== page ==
Towards a Program Logic for C11 Release-Sequences


By accepting order weakening for memory operations, the C11 memory model allows C/C++ programs to take advantage of modern hardware architectures, where weak/relaxed memory models are now the norm. However, the weakened C11 memory model introduces many complex and counterintuitive behaviours, rendering it more difficult for people to understand or reason about concurrent C11 programs. Several program logics (RSL, GPS, FSL, GPS+) have been proposed over the last few years to support formal reasoning for C11 programs, but each of them deals with only a specific subset of C11 programs, mainly due to the high complexity of the weakened memory model. Notably none of these program logics supports the reasoning of release-sequences - a highly flexible synchronisation mechanism in C11. Very recently, Doko and Vafeiadis propose a way in their FSL++ logic to reason about C11 programs using release-sequences, but their solution is restricted to those scenarios where only atomic update operations are between the release head and the receiver. In this paper we propose a new program logic that offers full support for reasoning about C11 programs using release-sequences. Our proposed logic is built on top of our previous program logic GPS+, but with much finer control over the resource transmission by introducing restricted-shareable assertions and an enhanced protocol system. We also illustrate our approach by verifying release-sequence programs that existing logics would not be able to.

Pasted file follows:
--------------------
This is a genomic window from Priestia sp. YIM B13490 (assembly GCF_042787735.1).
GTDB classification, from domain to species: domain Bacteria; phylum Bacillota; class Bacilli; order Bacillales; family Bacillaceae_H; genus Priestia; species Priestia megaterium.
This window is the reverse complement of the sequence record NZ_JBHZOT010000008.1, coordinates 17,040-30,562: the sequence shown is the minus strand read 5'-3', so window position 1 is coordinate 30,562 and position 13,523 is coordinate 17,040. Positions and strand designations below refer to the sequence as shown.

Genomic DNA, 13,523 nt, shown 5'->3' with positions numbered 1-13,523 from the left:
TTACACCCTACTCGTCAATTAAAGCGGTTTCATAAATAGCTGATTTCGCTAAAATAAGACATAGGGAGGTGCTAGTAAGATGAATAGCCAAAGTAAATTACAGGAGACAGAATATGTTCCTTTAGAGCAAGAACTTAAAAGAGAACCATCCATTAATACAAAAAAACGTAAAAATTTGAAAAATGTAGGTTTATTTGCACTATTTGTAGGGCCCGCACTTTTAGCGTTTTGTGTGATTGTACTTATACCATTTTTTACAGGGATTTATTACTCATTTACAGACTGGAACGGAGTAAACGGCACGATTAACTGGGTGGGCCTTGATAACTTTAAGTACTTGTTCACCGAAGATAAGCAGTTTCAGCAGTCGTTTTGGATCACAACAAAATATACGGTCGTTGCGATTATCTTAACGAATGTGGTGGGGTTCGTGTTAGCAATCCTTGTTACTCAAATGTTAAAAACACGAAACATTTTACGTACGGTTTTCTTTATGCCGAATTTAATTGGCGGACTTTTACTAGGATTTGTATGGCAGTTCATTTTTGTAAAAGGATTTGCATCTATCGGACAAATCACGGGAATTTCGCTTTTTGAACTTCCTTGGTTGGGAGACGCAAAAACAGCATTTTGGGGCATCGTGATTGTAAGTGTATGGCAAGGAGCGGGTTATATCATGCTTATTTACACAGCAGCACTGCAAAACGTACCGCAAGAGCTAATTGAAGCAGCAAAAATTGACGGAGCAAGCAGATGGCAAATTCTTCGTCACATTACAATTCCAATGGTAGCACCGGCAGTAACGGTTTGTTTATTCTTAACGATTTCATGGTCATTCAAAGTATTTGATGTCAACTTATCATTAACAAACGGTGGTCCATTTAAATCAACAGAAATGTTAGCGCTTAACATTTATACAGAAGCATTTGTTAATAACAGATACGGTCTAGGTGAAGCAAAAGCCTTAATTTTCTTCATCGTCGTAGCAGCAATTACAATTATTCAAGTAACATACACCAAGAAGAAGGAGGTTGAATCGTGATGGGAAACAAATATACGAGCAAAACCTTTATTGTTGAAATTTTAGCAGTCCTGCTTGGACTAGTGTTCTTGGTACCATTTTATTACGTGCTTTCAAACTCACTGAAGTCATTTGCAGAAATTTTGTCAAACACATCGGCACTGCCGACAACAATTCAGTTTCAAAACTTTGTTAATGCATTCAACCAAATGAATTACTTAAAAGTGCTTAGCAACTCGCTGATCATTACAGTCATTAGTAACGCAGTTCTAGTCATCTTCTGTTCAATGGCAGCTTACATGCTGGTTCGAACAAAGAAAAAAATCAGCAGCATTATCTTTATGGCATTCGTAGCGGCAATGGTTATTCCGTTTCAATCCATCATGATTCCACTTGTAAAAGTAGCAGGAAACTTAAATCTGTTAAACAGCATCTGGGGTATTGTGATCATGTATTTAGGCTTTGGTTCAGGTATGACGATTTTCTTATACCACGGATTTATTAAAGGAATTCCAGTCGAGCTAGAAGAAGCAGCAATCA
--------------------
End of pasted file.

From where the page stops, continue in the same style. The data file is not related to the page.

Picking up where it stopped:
In 2018 International Symposium on Theoretical Aspects of Software Engineering (TASE)
Computer Scientist

My research interests include software reliability, software verification, and formal methods applied to software engineering. I am also interested in interactive storytelling. For more details, see some of my projects or my selected (or recent) publications. More posts are available in my blog. Follow me on Twitter or add me on LinkedIn.